Our biggest surprise was the number of people who turned out to sort the donated food and toys on the morning of December 24th. We had over 100 people of all ages working through out the morning and afternoon to accomplish the task, usually we have around 30 people. One person said "This looks like organized chaos, but everyone seems to know what to do." There were people wrapping toys at six different tables, people sorting food, later taking a box and shopping for food for each family according to size and ages of children in the family, others were bagging the wrapped toys according to families. All these items were put in a pile according to their name on the gym floor. In the last few years we have given families the option of having it delivered or them picking it up at the Hoosier Gym. There were gentlemen delivering to families all over the Charles A Beard School area while other volunteers remained in the afternoon to help families load their vehicles with clothing, toys, a ham, a gallon of milk, a loaf of bread and a big box of food as they came to receive their gift from the community. We especially thank the Hoosier Gym Committee for allowing us to use the gym to store and sort the articles to be distributed.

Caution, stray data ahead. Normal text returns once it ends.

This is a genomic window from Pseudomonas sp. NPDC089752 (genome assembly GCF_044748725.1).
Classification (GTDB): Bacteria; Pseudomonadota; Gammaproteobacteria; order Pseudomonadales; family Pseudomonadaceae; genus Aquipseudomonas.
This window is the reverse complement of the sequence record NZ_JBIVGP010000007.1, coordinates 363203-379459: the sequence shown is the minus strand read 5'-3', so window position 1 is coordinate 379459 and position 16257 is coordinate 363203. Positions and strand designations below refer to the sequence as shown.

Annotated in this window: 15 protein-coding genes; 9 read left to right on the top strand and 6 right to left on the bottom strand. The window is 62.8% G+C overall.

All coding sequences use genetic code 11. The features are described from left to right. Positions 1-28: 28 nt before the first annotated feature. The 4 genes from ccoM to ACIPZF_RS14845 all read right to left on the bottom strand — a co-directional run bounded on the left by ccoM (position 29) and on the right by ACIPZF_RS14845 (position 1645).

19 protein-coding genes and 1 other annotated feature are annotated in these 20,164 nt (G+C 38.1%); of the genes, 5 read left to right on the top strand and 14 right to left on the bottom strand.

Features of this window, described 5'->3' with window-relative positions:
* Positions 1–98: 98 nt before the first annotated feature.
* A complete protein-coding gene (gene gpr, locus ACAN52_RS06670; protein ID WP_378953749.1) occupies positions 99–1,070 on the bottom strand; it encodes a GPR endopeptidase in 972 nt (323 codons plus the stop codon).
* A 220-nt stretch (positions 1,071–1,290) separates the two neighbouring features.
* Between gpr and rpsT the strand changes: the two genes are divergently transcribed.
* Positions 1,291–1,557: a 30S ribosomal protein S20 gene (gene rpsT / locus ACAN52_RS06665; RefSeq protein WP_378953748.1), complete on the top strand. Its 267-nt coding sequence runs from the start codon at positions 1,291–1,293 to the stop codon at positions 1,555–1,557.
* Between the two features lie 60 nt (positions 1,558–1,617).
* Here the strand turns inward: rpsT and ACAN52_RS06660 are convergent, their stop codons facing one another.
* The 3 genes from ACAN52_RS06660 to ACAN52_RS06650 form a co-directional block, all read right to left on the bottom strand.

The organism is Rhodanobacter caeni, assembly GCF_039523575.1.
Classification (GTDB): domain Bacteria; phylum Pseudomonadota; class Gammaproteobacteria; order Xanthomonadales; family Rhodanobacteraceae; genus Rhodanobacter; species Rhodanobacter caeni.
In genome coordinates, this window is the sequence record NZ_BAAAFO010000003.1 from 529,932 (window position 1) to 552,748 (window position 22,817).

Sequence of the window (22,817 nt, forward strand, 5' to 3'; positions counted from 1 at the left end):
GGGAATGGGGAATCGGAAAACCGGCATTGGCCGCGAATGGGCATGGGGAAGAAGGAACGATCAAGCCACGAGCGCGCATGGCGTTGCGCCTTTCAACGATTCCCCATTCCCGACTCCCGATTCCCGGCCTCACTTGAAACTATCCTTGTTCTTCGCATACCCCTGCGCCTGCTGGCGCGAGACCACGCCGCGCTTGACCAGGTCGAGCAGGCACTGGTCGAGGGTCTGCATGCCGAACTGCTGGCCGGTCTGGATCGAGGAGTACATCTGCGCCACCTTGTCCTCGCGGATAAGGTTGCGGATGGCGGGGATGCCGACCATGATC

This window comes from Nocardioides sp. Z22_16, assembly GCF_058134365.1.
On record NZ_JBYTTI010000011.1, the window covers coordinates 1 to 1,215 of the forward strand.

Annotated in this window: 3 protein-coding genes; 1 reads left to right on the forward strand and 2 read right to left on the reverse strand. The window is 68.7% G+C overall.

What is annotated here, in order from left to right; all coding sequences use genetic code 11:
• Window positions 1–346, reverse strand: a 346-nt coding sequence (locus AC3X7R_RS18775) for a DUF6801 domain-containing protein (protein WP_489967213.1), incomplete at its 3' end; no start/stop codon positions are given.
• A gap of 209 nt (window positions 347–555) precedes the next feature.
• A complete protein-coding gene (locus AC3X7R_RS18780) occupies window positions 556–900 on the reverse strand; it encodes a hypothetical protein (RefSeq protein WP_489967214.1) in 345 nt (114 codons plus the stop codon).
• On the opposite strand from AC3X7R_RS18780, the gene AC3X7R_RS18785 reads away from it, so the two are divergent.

We, the Knightstown Cheer Guild Committee, wish to thank everyone for help in making the 2007 drive a success. If you would like to help next year please contact one of us. We especially need more good investigators to speed up that process.

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 Jan. 9, 2008 - Letter Submitted by Brett "Beet" Ratlilff, Knightstown

A very special thank you to all of those that gave phone calls and visits of concern on my behalf, plus the donations of clothes and blankets, over the fire at my home on December 17. Special thanks to all of the volunteer firefighters from Knightstown, Dunreith and Spiceland. If it weren't for the professionalism of those firefighters, there might not be a home to recover. Thanks!

Another special thanks goes out to Eric Cox. He gave comfort to Mama when she needed it. Thank you very much, Eric.

Thank you to Amy Leisure. She was most concerned about my dog, Chump. She told the firefighters there was a good chance my dog was in the home. For those of you who don't know … he wasn't here. Thank you, Amy.

The small town is what it is all about. Everyone knows everyone, and in a time like this … that is a great thing!

Another special thanks to my neighbor, Dot, for keeping an eye on the neighborhood. Monica Evans gets a special thanks as well. While driving east on U.S. 40, she notices a little more smoke than normal coming from the house and she circled the house until I was notified. Thanks, Monica.

Another special to my buddies, Scotty, Darren and Phyllis, and my sister, Wendi, for standing out in the cold and trying to make the best of the situation.